Laboratory Support for Diagnosis of Amyloidosis
Serum- and urine-based laboratory testing are important initial observations in helping to guide both the differential diagnosis of primary amyloidosis (AL) and the testing for identifying and characterizing tissue amyloid. The fibrils in AL are derived from intact or fragmented monoclonal immunoglobulin light chains. These patients have intact free monoclonal immunoglobulin and/or free immunoglobulin light chains detected in the serum and/or urine. The purpose of this chapter is to describe the methods used to detect plasma cell proliferation disorders and to identify excess monoclonal free light chain (FLC) synthesis. Specifically, the value of protein electrophoresis (PEL), immunofixation electrophoresis (IFE), and quantitative serum FLC)analysis will be presented. These tests are not only useful in the differential diagnosis of amyloidosis but also have a role in early disease detection, prognosis, and monitoring of AL.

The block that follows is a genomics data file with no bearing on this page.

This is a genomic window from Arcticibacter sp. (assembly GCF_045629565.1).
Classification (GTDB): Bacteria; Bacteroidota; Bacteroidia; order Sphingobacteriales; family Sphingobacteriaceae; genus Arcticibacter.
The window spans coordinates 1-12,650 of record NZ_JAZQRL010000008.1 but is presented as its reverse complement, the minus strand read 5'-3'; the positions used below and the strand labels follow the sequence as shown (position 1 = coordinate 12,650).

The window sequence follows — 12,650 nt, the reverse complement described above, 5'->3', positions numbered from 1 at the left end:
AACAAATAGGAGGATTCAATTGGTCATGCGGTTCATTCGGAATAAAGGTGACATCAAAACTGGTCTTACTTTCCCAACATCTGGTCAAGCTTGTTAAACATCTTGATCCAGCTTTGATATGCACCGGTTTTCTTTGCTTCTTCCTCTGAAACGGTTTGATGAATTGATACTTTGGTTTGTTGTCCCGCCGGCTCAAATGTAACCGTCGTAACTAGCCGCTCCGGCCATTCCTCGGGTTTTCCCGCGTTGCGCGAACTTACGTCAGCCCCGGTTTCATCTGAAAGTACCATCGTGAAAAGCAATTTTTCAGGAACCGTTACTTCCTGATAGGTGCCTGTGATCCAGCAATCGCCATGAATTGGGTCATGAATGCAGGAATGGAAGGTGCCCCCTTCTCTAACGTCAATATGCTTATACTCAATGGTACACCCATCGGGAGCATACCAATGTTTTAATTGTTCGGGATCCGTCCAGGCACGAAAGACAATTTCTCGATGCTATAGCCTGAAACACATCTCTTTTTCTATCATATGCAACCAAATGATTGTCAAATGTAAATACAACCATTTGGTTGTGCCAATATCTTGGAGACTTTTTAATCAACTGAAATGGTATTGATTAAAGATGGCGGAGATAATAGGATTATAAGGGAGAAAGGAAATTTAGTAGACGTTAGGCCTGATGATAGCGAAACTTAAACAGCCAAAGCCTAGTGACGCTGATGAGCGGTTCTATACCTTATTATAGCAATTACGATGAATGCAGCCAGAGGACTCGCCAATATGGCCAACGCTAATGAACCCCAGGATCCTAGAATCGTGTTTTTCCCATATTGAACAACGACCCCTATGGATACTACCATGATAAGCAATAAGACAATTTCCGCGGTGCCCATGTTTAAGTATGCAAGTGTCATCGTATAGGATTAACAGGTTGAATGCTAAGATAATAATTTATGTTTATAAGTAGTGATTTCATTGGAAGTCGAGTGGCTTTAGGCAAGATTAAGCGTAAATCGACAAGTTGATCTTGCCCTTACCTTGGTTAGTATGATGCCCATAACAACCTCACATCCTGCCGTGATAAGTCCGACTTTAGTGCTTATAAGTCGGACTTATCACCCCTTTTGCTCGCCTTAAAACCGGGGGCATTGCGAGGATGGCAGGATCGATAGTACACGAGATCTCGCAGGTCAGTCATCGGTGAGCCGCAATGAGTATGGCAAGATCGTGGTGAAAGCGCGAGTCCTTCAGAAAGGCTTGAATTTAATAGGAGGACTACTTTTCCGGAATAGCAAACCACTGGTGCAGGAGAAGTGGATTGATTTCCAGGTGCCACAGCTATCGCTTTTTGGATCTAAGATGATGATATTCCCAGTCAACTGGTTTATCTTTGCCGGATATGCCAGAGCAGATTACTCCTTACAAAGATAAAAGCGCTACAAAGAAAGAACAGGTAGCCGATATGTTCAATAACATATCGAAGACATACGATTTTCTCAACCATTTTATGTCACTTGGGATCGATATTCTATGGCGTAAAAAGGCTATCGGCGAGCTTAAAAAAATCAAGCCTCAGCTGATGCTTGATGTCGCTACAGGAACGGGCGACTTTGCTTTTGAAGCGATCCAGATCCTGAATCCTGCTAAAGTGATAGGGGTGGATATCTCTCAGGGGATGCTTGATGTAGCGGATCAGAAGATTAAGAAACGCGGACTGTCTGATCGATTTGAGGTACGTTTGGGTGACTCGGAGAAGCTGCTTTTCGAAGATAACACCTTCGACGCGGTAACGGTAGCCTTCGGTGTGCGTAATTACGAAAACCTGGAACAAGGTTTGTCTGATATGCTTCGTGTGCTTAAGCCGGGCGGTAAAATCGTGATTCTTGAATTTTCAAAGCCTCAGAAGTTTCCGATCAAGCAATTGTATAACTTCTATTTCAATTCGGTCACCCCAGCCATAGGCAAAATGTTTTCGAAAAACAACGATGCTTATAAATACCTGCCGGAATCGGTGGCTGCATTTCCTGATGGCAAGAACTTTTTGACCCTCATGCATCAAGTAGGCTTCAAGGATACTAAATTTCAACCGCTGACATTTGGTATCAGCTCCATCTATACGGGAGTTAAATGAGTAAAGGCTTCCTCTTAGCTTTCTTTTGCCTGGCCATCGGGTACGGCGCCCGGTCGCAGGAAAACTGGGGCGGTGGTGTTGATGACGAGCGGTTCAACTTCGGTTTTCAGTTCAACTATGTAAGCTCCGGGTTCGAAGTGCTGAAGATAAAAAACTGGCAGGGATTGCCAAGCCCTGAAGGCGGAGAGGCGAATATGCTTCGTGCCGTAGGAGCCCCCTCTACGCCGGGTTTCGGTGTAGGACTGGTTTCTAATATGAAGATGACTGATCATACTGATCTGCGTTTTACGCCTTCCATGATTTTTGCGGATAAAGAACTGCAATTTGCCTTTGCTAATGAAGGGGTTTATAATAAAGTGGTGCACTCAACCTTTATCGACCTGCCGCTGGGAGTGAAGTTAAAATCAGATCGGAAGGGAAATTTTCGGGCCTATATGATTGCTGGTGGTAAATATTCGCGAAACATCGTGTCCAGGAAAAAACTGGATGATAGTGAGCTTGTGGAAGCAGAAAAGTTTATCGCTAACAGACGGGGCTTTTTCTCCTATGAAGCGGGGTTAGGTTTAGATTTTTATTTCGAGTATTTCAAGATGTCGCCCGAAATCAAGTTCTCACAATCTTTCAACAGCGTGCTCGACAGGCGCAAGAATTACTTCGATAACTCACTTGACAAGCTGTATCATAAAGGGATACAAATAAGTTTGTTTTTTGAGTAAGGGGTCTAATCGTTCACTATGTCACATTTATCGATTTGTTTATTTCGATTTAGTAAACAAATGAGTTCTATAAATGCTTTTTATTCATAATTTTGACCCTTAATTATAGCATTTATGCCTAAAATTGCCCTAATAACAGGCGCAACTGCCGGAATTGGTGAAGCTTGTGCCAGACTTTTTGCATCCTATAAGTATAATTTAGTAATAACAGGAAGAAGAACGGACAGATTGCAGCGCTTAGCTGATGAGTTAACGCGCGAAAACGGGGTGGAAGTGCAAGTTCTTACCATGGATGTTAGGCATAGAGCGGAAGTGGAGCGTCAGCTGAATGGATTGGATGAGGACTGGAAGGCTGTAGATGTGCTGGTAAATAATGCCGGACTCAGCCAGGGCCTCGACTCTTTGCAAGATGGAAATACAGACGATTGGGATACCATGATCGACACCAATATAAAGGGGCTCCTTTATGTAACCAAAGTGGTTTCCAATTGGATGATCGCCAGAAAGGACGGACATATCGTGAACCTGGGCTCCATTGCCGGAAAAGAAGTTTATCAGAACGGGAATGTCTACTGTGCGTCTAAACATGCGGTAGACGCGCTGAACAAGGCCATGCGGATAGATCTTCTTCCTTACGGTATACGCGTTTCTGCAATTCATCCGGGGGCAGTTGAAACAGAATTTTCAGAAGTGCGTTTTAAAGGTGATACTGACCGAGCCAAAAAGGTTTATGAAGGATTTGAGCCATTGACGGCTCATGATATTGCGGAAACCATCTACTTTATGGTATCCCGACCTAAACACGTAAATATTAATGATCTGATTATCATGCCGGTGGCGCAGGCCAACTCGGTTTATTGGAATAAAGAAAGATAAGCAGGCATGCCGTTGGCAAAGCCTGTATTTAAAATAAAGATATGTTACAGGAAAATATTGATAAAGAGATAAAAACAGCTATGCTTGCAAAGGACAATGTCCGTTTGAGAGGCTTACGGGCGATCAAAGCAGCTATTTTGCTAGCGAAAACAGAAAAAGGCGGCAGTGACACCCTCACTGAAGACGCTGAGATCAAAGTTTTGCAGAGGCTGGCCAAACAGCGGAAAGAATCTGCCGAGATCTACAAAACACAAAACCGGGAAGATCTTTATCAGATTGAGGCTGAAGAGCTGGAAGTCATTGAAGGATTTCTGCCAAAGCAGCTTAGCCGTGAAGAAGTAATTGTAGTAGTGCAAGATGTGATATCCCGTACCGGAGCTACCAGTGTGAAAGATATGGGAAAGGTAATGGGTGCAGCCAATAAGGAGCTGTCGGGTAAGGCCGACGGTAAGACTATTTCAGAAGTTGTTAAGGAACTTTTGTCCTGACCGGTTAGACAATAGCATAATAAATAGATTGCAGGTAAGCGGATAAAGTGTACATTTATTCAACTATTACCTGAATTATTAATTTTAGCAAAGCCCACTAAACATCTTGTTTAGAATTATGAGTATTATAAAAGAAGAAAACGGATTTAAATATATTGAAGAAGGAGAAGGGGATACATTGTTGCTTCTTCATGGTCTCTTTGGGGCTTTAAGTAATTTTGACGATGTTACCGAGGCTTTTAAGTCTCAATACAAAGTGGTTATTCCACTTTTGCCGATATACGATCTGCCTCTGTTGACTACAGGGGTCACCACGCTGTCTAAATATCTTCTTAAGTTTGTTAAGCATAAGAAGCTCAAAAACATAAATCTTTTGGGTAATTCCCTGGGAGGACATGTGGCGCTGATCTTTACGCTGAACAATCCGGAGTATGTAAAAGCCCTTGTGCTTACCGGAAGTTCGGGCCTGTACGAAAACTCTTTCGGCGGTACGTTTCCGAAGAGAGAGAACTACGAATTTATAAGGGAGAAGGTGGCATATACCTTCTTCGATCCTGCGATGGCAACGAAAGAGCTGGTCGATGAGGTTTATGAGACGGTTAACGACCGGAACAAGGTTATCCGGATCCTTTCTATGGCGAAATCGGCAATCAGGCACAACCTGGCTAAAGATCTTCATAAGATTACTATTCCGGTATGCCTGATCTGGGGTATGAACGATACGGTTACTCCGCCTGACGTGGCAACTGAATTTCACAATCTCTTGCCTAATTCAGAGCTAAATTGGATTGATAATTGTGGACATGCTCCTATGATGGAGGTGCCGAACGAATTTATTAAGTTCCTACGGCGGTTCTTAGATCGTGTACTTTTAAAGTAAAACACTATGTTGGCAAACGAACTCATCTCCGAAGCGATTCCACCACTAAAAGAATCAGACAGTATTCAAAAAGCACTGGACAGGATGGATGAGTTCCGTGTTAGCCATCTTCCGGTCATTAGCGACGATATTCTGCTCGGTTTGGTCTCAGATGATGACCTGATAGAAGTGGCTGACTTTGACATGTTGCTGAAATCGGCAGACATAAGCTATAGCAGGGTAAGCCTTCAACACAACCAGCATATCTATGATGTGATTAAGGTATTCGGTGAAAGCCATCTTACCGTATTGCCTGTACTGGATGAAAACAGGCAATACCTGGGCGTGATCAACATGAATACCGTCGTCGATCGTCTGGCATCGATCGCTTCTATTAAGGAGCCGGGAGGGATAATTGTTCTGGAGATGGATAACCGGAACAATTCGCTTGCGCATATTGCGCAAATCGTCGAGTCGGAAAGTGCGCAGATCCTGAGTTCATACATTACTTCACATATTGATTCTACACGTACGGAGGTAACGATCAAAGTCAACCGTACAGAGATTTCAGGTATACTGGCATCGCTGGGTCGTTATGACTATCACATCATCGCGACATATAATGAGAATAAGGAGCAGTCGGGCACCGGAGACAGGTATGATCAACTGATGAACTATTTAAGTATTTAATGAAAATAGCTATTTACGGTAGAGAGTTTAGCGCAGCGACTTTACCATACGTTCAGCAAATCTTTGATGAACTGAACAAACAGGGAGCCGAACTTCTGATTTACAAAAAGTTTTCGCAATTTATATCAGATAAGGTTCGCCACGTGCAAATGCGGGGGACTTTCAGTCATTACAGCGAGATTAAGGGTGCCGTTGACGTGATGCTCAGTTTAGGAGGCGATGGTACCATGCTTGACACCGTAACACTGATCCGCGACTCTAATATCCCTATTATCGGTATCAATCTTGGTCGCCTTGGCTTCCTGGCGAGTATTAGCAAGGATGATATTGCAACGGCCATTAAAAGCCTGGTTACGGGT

KeywordsFree light chains Serum protein electrophoresis Urine protein electrophoresis Nephelometry Immunofixation electrophoresis Primary (AL) amyloidosis
- 7.Hoffman JE, Hassoun H, Landau H, Comenzo RL. Coincindal gammopathies in patients with systemic amyloidosis and transthyretin gene mutations. Proceedings of the 52nd ASH annual meeting, Orlando, FL; 2010.Google Scholar